People living beside a farm turned sustainable waste disposal plant and sandstone quarry claim the smell from the huge site is so foul they can’t sell their houses.
Residents in Gelligaer in Caerphilly say sometimes they can’t open their windows and have been beset with issues for 20 years as a result of the work.The Bryn Group - owned by the Price family who have been at the site formerly known as Gelliargwellt Uchaf farm for five generations - tells of how a former family-run farm has grown into a massive 350-hectare eco-friendly waste management operation which sells renewable power.
One of its many big customers is Caerphilly County Borough Council, which also regulates the group’s operations.
While residents beside them say they don’t begrudge the Price family for diversifying their business so successfully, they are frustrated that they have to put up with what they say is a “constant stench 365 days a year”.
While they re-established a liaison group between themselves and the Bryn site earlier this year, locals maintain they “don’t get an inch” in their conversations with the company and the council, and continue to feel ignored.
Sherry Spencer, 72, who has lived in Gelligaer all her life, claims the blasts from the quarry to create sandstone have caused cracks in her home, while the smell from the plant has prevented her from selling up.
Ms Spencer, former secretary of the liaison group, said: “It isn't a typical farming smell. We’ve been surrounded by farms here for more than a century and we’ve never had smells like we have now.
"It’s like a sulphurous smell, like acid has gone up your nose. Other times it’s like there’s a public toilet in your back garden.“The smell now is as bad as ever. Last week was awful. You can phone and phone but nothing ever gets done about it. They say they rarely get complaints anymore but it’s because people have got so fed up with phoning.
"People have lost hope. After 20 years of complaining we haven’t got an inch. In the end I retired as secretary of the liaison group because the group wasn’t making a difference.“I put my house up for sale because I’m diabetic and I fell down the stairs, so I needed to downsize. I had three people one day come and see the house and the village was absolutely stinking. Everyone that visited knew it wasn’t a typical farm smell. It’s absolutely disgusting.
“Every person who came here asked me about the smell. I was embarrassed but I couldn’t lie to them and sell them my house under false pretences. In the end they all turned me down, so I’m struggling on in this house and I’ve paid a fortune to try and get it modified.
"Then there is the blasting too. The whole house shakes. The dogs panic and come running in the house because they can feel the ground going. I’ve had to have the doors refitted four times because of it. There are cracks in my walls and on the front of my house."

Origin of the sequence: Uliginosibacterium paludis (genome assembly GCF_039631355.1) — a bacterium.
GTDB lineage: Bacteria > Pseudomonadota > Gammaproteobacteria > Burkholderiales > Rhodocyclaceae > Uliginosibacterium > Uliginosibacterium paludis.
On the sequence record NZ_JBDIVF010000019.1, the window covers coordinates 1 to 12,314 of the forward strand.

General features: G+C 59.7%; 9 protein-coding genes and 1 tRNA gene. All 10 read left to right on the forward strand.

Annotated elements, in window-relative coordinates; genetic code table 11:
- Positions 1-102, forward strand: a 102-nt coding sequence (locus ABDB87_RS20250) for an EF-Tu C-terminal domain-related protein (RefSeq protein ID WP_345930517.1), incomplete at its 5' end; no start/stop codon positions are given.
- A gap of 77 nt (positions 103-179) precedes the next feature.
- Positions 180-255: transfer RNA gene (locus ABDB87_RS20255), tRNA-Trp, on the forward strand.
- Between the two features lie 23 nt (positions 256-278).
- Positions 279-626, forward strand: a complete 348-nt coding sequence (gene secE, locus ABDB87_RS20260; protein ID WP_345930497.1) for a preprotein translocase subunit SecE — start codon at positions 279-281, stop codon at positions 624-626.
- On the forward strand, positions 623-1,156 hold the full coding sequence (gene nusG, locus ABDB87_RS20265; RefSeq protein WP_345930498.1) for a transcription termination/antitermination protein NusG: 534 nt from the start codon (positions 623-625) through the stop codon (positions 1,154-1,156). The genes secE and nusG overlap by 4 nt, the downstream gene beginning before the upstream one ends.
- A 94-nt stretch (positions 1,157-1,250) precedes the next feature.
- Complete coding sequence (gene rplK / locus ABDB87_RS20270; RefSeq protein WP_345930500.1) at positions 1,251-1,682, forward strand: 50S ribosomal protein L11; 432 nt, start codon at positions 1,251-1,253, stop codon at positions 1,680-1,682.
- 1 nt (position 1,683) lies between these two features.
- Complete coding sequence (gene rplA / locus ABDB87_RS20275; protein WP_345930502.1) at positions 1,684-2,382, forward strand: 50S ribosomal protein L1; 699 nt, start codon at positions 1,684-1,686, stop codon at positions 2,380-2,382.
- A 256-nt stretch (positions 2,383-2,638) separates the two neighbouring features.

A spokesperson for the Bryn Group said: "The cows eat a lot of silage, which we grow on our farm, and produce a large amount of slurry, which we process on-site along with food waste from across Caerphilly in our anaerobic digester.
"We have taken significant measures to manage the cattle slurry, such as improving rainwater management. This keeps the clean rainwater separate from slurry to reduce the overall volume of slurry the farm is producing.
"The recent warm spell coincided with our latest silage harvest. Part of that process is to spread digestate biofertiliser on the land, which takes about seven to ten days solid work. Just like spreading raw slurry to fertilise, which farmers have done for centuries, digestate biofertiliser gives off an odour when it is spread.
"We know that odours and activity associated with our dairy farm are often incorrectly attributed to the recycling facility and anaerobic digester we have on site.
"The food recycling operation has never been served with any kind of enforcement notice and, as a sealed system, emits no odours from the point at which food is delivered until the end-product, called digestate, is spread on local farmland and fields as biofertiliser.
"Even then, research shows that digestate biofertiliser has a lower odour profile than raw cattle slurry and the odour dissipates much more quickly."
The spokesperson added that the group blasts at the quarry 15 times a year, and said it isn't possible that the blasts would cause damage to properties.
A spokesman for Caerphilly council said: “The various operations on this site are subject to ongoing monitoring by the council, NRW and other partner agencies.
"We are aware of concerns from the surrounding community and a liaison group has been established to improve local engagement and provide a platform for community representatives to raise and discuss such issues.
"All complaints received by the council are recorded and logged so that officers from the relevant section can investigate if appropriate. We will continue to work with the operator, the community and our partner agencies to address any concerns as they arise.”
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